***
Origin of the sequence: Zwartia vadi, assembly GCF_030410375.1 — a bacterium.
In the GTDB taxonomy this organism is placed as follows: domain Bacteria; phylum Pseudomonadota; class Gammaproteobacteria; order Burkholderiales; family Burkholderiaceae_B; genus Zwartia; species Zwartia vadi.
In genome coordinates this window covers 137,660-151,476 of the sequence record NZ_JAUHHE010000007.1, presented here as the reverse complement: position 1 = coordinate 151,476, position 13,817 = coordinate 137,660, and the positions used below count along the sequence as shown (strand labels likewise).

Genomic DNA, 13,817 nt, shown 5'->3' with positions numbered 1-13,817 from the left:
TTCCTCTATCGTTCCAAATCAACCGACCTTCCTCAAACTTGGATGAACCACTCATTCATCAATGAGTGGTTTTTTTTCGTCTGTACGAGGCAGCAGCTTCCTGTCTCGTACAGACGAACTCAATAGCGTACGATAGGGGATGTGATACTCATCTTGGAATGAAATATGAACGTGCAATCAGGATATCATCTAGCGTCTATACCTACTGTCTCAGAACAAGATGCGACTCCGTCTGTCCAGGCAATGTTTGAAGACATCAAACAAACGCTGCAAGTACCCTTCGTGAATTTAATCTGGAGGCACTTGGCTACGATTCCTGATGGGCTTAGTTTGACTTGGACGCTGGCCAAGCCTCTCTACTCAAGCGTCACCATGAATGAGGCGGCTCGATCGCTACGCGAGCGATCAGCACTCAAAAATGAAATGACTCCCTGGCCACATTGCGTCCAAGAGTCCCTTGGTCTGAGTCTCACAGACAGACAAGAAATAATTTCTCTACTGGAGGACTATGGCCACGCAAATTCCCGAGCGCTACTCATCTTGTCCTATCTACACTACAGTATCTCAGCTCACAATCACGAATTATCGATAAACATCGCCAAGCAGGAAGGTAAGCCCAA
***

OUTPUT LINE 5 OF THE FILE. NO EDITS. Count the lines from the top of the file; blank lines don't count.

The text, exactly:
TTCCTCTATCGTTCCAAATCAACCGACCTTCCTCAAACTTGGATGAACCACTCATTCATCAATGAGTGGTTTTTTTTCGTCTGTACGAGGCAGCAGCTTCCTGTCTCGTACAGACGAACTCAATAGCGTACGATAGGGGATGTGATACTCATCTTGGAATGAAATATGAACGTGCAATCAGGATATCATCTAGCGTCTATACCTACTGTCTCAGAACAAGATGCGACTCCGTCTGTCCAGGCAATGTTTGAAGACATCAAACAAACGCTGCAAGTACCCTTCGTGAATTTAATCTGGAGGCACTTGGCTACGATTCCTGATGGGCTTAGTTTGACTTGGACGCTGGCCAAGCCTCTCTACTCAAGCGTCACCATGAATGAGGCGGCTCGATCGCTACGCGAGCGATCAGCACTCAAAAATGAAATGACTCCCTGGCCACATTGCGTCCAAGAGTCCCTTGGTCTGAGTCTCACAGACAGACAAGAAATAATTTCTCTACTGGAGGACTATGGCCACGCAAATTCCCGAGCGCTACTCATCTTGTCCTATCTACACTACAGTATCTCAGCTCACAATCACGAATTATCGATAAACATCGCCAAGCAGGAAGGTAAGCCCAA